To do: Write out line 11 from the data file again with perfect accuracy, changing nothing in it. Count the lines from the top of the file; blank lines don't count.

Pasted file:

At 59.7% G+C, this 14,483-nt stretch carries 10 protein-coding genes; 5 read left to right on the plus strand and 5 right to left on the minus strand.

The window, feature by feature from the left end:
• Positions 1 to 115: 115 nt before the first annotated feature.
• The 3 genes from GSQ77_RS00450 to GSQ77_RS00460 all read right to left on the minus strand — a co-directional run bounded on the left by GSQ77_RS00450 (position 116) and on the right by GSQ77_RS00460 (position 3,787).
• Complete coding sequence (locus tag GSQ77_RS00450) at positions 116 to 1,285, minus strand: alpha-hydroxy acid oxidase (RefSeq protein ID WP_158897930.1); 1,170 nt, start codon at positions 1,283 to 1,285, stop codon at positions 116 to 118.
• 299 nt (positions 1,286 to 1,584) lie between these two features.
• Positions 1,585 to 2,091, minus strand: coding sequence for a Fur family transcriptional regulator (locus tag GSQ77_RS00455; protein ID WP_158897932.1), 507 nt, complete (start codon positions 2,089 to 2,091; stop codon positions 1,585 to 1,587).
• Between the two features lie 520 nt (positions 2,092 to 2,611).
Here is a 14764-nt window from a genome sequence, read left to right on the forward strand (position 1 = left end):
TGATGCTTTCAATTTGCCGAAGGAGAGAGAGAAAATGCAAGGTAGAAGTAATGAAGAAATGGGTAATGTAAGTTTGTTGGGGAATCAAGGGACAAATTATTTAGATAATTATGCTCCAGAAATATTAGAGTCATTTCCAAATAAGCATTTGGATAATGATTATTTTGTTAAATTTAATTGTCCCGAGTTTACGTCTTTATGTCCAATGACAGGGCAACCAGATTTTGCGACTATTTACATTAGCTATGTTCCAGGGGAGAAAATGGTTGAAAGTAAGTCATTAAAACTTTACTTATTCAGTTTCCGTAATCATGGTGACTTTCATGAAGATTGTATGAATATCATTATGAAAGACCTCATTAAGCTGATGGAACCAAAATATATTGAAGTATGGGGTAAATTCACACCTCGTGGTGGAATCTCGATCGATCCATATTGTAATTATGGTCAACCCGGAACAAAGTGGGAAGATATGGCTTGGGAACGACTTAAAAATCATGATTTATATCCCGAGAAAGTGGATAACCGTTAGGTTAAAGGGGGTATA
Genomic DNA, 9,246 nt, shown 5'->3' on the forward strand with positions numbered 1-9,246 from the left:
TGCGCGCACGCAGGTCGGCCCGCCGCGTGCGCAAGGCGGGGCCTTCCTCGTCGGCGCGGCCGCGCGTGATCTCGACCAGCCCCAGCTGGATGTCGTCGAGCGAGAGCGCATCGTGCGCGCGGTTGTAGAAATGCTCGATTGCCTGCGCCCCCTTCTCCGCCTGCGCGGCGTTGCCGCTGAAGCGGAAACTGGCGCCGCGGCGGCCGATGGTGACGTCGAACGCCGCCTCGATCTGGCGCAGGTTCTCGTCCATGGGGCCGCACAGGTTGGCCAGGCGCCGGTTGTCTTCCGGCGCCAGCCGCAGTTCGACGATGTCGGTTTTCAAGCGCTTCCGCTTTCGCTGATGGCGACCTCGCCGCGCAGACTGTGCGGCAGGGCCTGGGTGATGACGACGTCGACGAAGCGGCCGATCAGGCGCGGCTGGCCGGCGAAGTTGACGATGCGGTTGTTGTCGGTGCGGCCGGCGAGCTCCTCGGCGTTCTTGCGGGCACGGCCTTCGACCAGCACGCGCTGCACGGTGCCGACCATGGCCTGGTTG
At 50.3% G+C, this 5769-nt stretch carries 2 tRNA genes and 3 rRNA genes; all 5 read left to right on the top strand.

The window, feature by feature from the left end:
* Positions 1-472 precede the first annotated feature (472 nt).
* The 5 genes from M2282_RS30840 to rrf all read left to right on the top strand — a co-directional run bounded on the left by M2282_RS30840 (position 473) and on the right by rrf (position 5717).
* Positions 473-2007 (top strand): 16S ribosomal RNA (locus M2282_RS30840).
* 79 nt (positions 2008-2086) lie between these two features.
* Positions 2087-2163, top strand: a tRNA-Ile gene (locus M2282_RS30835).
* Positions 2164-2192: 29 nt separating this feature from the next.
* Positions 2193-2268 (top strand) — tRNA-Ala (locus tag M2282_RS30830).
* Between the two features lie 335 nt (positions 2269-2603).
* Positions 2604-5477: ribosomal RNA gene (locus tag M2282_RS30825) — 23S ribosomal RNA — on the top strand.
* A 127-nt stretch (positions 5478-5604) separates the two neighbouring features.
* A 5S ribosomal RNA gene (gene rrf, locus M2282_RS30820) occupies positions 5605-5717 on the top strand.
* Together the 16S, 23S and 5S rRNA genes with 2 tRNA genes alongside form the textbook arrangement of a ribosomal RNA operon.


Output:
Genomic DNA, 9,246 nt, shown 5'->3' on the forward strand with positions numbered 1-9,246 from the left: